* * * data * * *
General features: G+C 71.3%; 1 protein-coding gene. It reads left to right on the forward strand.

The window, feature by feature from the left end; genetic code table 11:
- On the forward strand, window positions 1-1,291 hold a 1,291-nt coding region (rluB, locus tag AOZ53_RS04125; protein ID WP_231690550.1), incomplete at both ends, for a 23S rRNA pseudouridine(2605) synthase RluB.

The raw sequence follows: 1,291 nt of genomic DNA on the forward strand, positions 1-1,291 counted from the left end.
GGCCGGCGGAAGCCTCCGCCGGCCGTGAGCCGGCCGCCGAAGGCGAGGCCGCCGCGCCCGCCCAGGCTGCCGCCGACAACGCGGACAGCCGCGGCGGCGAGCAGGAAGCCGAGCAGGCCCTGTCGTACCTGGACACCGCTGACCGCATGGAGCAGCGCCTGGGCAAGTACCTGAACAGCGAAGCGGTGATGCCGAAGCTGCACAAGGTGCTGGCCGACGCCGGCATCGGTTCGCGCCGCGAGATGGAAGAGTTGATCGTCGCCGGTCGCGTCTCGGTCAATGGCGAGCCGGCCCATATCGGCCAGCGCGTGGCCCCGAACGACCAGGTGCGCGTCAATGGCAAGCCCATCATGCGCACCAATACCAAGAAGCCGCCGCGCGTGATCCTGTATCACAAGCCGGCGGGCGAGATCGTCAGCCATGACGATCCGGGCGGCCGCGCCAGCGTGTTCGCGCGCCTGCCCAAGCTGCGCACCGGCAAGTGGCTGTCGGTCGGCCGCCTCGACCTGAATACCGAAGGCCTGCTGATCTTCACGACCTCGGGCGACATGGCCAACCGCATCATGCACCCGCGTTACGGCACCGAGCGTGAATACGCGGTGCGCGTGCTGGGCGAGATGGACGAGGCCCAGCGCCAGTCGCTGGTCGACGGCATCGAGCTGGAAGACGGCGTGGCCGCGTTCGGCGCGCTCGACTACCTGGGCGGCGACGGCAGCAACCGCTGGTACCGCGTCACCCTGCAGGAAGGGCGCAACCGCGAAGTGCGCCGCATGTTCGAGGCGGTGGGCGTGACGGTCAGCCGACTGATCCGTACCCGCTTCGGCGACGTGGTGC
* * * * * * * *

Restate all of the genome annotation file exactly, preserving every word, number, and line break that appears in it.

General features: G+C 71.3%; 1 protein-coding gene. It reads left to right on the forward strand.

The window, feature by feature from the left end; genetic code table 11:
- On the forward strand, window positions 1-1,291 hold a 1,291-nt coding region (rluB, locus tag AOZ53_RS04125; protein ID WP_231690550.1), incomplete at both ends, for a 23S rRNA pseudouridine(2605) synthase RluB.

The raw sequence follows: 1,291 nt of genomic DNA on the forward strand, positions 1-1,291 counted from the left end.
GGCCGGCGGAAGCCTCCGCCGGCCGTGAGCCGGCCGCCGAAGGCGAGGCCGCCGCGCCCGCCCAGGCTGCCGCCGACAACGCGGACAGCCGCGGCGGCGAGCAGGAAGCCGAGCAGGCCCTGTCGTACCTGGACACCGCTGACCGCATGGAGCAGCGCCTGGGCAAGTACCTGAACAGCGAAGCGGTGATGCCGAAGCTGCACAAGGTGCTGGCCGACGCCGGCATCGGTTCGCGCCGCGAGATGGAAGAGTTGATCGTCGCCGGTCGCGTCTCGGTCAATGGCGAGCCGGCCCATATCGGCCAGCGCGTGGCCCCGAACGACCAGGTGCGCGTCAATGGCAAGCCCATCATGCGCACCAATACCAAGAAGCCGCCGCGCGTGATCCTGTATCACAAGCCGGCGGGCGAGATCGTCAGCCATGACGATCCGGGCGGCCGCGCCAGCGTGTTCGCGCGCCTGCCCAAGCTGCGCACCGGCAAGTGGCTGTCGGTCGGCCGCCTCGACCTGAATACCGAAGGCCTGCTGATCTTCACGACCTCGGGCGACATGGCCAACCGCATCATGCACCCGCGTTACGGCACCGAGCGTGAATACGCGGTGCGCGTGCTGGGCGAGATGGACGAGGCCCAGCGCCAGTCGCTGGTCGACGGCATCGAGCTGGAAGACGGCGTGGCCGCGTTCGGCGCGCTCGACTACCTGGGCGGCGACGGCAGCAACCGCTGGTACCGCGTCACCCTGCAGGAAGGGCGCAACCGCGAAGTGCGCCGCATGTTCGAGGCGGTGGGCGTGACGGTCAGCCGACTGATCCGTACCCGCTTCGGCGACGTGGTGC